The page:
Ariela Gross is a historian, writer, and law professor researching and writing about the way race and slavery have shaped law, culture, and politics in the Americas – and also the way law has created the very category of “race,” with devastating consequences.

Today, she has a new book out with Alejandro de la Fuente (Harvard University), titled Becoming Free, Becoming Black: Race, Freedom, and Law in Cuba, Louisiana, and Virginia. It builds on her earlier two books, What Blood Won’t Tell: A History of Race on Trial in America and Double Character: Slavery and Mastery in the Antebellum Southern Courtroom, which looked at the intertwining of race, slavery and law in the United States, as well as Alejandro’s work on enslaved people’s claims to freedom in Cuba. Together, they tell the story of enslaved and free people of color who used the law to claim freedom and citizenship for themselves and their loved ones, challenging slaveholders’ efforts to make blackness synonymous with slavery.

Ariela grew up in Princeton, New Jersey, a small college town in the Northeast that was segregated by race and class: the Princeton Township (the “donut”) was white and wealthy, surrounding the Princeton Borough (the “hole”), where Black and Italian descendants of the workers who built Princeton University lived. As she became more politically aware, Ariela started to ask questions about these structures of white supremacy that ordered people’s lives in ways that seemed “natural.” Her first experience being called to the principal’s office was to be scolded about an editorial she had written in the school newspaper about persistent racial hierarchy through “tracking” kids into separate groups for their classes.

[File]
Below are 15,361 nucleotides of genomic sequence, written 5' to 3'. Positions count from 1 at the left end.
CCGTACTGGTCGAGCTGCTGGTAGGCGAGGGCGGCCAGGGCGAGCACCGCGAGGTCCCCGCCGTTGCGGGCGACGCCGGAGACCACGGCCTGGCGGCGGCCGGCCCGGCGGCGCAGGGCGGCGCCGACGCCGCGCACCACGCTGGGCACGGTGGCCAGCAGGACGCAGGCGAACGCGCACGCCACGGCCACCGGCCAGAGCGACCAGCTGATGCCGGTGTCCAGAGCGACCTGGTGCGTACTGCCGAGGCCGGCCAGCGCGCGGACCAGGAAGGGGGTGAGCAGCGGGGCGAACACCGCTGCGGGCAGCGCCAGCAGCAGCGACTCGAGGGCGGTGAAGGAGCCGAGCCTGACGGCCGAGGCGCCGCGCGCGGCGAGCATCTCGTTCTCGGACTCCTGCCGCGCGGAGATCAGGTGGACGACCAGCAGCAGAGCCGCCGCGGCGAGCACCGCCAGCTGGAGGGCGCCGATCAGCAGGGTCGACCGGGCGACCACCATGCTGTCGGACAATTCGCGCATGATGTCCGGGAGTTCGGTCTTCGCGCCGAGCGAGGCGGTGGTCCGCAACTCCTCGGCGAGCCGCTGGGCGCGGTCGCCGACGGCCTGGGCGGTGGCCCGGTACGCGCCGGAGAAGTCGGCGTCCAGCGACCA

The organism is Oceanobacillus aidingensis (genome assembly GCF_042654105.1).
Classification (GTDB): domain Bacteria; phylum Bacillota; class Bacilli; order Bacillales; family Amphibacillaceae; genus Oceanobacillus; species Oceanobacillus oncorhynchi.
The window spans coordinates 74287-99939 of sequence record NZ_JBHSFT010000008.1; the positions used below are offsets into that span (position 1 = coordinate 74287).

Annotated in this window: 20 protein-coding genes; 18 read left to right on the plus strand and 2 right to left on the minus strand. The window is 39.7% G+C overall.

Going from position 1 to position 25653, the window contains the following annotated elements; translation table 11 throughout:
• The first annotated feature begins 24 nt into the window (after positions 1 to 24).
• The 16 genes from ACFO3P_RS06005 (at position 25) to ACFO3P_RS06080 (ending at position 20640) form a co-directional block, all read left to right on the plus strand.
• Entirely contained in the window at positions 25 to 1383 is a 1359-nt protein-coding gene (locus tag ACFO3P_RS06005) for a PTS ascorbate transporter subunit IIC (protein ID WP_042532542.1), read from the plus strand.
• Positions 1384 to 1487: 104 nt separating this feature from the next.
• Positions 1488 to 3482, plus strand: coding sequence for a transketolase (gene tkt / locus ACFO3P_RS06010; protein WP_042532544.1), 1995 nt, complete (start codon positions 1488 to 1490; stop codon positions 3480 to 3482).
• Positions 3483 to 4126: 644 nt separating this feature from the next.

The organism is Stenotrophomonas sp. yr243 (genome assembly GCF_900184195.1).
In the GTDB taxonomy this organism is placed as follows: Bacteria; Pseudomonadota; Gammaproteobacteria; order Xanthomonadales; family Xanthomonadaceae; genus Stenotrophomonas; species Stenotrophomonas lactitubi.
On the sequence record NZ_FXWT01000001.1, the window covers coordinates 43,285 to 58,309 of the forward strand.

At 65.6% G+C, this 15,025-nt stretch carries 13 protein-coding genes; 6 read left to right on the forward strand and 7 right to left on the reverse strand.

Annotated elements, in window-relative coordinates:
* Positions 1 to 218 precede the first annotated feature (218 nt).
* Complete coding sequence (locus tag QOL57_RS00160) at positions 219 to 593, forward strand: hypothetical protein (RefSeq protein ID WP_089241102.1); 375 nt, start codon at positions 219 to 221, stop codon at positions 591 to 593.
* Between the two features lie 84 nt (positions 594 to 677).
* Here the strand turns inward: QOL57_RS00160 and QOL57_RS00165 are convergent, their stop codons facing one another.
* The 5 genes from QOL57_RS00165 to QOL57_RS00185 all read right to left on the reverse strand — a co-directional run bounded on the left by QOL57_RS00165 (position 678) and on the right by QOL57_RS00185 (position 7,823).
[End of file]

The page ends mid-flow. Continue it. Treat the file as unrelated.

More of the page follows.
Ariela always knew she wanted to write, but she definitely didn’t plan to be a lawyer or a law professor. She started as a political activist, and thought a law degree would help her understand politics and public policy. But she also loved school, and it seems she has never left. She received a PhD in history and a JD at Stanford, and has been teaching law and history at USC for almost 24 years. The wonderful interdisciplinary community at USC Gould School of Law (where she is the John B. and Alice R. Sharp Professor of Law and History and the Co-Director of the Center for Law, History, and Culture) has allowed her to combine her love of teaching and writing with work that can contribute to society beyond the academy.

Her research has been recognized and supported by the J. Simon Guggenheim Memorial Foundation, the American Council of Learned Societies (with a Frederick Burkhardt Fellowship and a Collaborative Research Fellowship with Alejandro), the National Endowment for the Humanities, the Huntington Research Libraries, the Stanford Center for the Advancement of the Behavioral Sciences, and of course, USC. What Blood Won’t Tell won the James Willard Hurst Prize from the Law and Society Association; the Lillian Smith Award for the best book on the U.S. South and the struggle for racial justice; the American Political Science Association’s Best Book on Race, Ethnicity, and Politics; and was a Choice Outstanding Academic Title.

She is working on two projects right now, one on the uses of the history of slavery in contemporary law and politics in the United States and in Europe, and the other on race, civil rights, and conservatism in the last half-century. She recently edited a symposium in Law and History Review called “Slavery and the Boundaries of Legality, Past and Present,” (2017) and published an article titled “A Grassroots History of Colorblind Conservative Constitutionalism” in Law and Social Inquiry (2019).

At USC, Ariela chairs the Concerned Faculty of USC, a group that formed in 2018 that is working to restore transparency, accountability, and faculty governance at the university. She sits on the board of Saint Joseph Center, the leading homeless services organization in Los Angeles.

When she’s not writing or teaching or going to meetings, Ariela likes to run, bike, ski, and do yoga. She is the mother of two daughters and a mini Australian shepherd, and has been to every state except the Dakotas, and 36 countries on 5 continents.